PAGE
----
I remember an ad from the ‘Black Book’, the one that used to be the reference for all advertising agencies in the 80s and 90s before the internet made all stock searches a lot easier. A photographer had a shot of the Grand Canyon bathed in natural early morning and late evening light. The headline said – ‘I use such old equipment, it works only twice a day’ or words to that effect. Somehow, that line sprang to mind flying into Mumbai yesterday morning.
It was a little after seven and the plane was coasting in to land. I glanced out of the window and it was as if the city of gold was lit up by an advertising photographer. All the searing, tumultuous urgency was masked in the glow. Warm yellow light washed over every single building and the lattice of roads, running like veins through the length and breadth of the city, making them come alive in a dreamlike state. The high rises lumped together had shafts that played out in geometric patterns, with bright shadows racing for the ground. Even the slums of Dharavi, perched precariously on the edge of the hills and covered in a thick film of dust and grime, looked like a page out of a fairytale. A few minutes later, I knew that the view would be completely different. Realty would intrude and bring the actual hues into stark prominence. The eyes could be momentarily deceived but the nose would not be. But for a few glorious seconds, the city of dreams lived up to its promise.
Another time Mumbai was just as breathtaking was a night memory. Again, it was an aerial view. The aircraft had taken off and after heading deep into the sea, banking to fly south. And the whole city, lit by millions of lights was awesome to behold. The Marine Drive may have been christened the ‘Queen’s Necklace’ but this necklace of lights stretched as long as the coastline on all sides. lighting up the whole city, the buildings, the slums, the swimming pools and the arterial roads and crevices. The map of Mumbai, said to have risen out of the integration of seven fishing villages was laid open in expanded detail – coming right out of the geography books and into majestic view. Millions of points of light played out on the panorama. Then, I noticed that there was a huge concentration of light at a central point. The finals of the 2010 IPL were on at the DY Patil stadium and it was packed. I must have got about 10 seconds of the match from a 20000 ft vantage point, but it is burned into memory. The green patch in the middle, the spectators looking like pinheads from that height and the massive floodlights looking like little matchsticks. As the plane pulled away, I strained to hold on to that view for as along as I could.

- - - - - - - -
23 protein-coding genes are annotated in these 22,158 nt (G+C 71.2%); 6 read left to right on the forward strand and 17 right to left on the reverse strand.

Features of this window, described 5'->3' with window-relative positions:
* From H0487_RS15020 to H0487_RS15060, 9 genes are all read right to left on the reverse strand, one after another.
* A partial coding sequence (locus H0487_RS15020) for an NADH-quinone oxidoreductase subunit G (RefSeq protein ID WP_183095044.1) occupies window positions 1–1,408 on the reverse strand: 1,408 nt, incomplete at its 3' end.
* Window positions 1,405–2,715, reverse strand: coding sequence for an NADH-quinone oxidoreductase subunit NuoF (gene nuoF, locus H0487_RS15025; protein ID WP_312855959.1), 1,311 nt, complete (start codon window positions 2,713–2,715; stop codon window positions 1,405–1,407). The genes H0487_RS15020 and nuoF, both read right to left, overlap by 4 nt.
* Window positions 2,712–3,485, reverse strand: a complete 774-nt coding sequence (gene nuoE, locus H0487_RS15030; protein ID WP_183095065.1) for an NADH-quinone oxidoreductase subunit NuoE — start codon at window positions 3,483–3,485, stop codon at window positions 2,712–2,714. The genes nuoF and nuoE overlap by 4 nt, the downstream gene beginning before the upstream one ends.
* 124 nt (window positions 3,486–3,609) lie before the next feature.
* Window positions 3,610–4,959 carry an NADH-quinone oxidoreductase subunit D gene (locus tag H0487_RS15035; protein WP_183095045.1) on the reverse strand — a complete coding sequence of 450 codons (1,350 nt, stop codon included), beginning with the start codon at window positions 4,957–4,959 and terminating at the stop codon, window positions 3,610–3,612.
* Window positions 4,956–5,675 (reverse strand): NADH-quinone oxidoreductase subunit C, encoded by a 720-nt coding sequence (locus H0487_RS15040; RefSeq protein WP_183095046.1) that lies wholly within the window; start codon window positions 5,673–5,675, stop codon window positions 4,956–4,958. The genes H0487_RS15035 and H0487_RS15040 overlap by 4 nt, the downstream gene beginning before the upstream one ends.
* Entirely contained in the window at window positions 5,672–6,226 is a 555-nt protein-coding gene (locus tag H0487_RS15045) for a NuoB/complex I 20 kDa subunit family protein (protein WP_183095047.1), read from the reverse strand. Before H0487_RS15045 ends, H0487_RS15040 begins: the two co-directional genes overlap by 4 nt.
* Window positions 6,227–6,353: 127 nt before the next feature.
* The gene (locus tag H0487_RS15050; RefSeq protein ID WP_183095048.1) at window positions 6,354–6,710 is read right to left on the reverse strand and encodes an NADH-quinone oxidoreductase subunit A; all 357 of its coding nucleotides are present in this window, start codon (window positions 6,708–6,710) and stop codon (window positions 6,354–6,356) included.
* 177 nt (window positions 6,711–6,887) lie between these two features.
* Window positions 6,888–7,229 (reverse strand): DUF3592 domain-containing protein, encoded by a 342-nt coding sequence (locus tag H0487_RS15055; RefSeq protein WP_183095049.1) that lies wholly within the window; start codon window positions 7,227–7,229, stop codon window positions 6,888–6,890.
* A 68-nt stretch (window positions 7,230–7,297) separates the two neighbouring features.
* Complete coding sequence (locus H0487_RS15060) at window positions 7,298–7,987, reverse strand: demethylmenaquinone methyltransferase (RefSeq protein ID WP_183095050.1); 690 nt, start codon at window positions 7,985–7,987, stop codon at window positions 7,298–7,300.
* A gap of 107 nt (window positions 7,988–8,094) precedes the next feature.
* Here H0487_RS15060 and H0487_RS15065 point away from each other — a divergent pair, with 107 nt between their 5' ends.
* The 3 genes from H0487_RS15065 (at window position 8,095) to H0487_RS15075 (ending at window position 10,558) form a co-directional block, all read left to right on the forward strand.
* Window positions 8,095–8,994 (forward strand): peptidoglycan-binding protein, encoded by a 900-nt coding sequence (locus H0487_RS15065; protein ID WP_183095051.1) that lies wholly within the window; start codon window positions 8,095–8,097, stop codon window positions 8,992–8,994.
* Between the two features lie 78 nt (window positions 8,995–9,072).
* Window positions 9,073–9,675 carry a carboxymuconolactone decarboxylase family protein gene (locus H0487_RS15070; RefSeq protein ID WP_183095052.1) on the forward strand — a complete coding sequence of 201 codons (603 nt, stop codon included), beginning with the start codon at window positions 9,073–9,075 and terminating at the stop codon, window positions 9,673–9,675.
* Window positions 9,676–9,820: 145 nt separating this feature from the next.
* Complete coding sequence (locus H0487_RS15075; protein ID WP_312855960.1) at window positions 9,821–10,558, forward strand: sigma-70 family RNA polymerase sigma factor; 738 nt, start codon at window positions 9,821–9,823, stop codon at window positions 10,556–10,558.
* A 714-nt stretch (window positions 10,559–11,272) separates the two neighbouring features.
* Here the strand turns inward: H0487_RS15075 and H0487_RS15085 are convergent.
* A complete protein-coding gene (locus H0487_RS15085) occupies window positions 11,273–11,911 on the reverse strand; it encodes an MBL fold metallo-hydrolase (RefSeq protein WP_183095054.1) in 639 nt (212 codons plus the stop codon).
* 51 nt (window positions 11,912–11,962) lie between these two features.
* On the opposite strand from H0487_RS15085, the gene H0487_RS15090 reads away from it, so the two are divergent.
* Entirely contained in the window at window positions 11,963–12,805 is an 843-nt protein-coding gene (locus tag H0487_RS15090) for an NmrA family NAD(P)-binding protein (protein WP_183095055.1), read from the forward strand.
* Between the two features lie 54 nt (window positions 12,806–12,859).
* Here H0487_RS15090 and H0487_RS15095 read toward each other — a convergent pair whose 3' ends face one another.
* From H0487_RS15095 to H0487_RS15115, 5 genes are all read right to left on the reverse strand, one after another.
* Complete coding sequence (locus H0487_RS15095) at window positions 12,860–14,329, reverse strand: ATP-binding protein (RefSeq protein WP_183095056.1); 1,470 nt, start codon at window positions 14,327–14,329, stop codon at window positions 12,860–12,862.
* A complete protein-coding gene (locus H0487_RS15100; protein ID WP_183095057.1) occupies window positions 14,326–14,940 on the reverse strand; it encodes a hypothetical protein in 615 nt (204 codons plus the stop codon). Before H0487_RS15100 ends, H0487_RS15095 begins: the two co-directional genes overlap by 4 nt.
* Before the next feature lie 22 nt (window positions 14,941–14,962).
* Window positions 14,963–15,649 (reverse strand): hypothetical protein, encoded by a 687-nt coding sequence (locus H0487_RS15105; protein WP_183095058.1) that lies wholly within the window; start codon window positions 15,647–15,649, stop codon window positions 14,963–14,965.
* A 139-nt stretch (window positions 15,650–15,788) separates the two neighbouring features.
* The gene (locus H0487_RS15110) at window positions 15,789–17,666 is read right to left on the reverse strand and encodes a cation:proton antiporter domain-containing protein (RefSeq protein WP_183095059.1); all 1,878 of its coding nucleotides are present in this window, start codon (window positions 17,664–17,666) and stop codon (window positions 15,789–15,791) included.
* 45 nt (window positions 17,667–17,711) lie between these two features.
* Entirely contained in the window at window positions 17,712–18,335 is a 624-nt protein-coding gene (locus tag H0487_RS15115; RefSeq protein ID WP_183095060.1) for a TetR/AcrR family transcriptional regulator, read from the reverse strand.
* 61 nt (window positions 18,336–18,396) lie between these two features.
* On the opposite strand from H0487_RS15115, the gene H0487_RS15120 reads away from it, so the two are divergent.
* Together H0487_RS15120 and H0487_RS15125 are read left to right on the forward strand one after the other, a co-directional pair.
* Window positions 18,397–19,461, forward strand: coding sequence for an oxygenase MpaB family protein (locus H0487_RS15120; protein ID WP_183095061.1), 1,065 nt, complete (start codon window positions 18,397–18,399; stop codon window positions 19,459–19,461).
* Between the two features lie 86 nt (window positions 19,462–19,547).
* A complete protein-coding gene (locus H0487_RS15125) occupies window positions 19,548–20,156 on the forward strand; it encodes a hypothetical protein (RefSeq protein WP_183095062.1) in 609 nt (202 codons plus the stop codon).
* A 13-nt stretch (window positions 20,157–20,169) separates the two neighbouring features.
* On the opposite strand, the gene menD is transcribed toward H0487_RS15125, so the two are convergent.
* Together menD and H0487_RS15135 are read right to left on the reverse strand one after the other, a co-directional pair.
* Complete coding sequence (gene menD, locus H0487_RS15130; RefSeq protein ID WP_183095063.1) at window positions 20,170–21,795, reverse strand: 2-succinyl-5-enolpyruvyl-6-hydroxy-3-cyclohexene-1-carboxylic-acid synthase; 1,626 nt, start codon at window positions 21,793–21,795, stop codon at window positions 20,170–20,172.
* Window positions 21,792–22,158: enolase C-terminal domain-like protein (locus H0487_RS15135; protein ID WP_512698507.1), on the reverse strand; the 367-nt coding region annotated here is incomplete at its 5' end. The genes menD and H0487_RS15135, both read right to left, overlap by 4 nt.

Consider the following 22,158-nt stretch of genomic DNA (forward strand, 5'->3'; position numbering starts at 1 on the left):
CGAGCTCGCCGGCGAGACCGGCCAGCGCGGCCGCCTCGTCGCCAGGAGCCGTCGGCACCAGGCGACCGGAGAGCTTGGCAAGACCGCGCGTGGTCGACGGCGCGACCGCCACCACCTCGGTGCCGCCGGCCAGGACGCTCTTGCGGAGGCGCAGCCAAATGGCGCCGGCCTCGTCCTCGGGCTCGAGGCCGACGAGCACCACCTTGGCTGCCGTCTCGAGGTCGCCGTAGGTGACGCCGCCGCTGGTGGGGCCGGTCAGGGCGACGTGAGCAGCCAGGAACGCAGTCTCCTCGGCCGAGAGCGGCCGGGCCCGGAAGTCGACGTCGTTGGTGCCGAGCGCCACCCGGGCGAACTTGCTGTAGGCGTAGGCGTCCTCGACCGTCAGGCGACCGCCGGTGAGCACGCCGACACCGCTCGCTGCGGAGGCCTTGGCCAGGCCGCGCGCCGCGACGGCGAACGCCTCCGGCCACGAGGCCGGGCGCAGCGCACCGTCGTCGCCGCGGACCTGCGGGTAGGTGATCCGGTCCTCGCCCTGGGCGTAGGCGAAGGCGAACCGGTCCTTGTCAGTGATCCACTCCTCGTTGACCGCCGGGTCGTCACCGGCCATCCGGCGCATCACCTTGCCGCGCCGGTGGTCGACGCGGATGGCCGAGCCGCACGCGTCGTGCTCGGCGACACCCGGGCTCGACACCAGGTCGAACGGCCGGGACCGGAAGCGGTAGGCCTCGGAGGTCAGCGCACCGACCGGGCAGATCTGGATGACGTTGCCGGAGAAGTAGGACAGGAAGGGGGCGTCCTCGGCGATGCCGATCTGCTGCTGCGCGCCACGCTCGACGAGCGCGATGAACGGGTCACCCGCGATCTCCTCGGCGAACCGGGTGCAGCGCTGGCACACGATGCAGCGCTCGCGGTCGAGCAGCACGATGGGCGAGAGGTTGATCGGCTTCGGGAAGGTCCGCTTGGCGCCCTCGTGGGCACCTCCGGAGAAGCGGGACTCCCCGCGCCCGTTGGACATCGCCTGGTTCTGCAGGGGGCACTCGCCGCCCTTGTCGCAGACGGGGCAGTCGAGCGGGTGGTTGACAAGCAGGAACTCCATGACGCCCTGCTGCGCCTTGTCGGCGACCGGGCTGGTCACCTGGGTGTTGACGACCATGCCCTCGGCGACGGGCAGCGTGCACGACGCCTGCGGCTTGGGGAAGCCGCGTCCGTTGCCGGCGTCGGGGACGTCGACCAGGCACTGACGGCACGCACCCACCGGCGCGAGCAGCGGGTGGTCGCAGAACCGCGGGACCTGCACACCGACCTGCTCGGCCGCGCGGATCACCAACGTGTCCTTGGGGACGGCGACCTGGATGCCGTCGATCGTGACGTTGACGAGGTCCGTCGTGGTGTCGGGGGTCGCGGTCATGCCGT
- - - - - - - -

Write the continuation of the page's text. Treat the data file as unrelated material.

On the ground, however, the aura vanishes. I suspect if you were to come across an angel in close up, the illusion would not be sustained. But it’s good to catch glimpses of that brilliance, fleeting though it may have seemed from an aircraft window.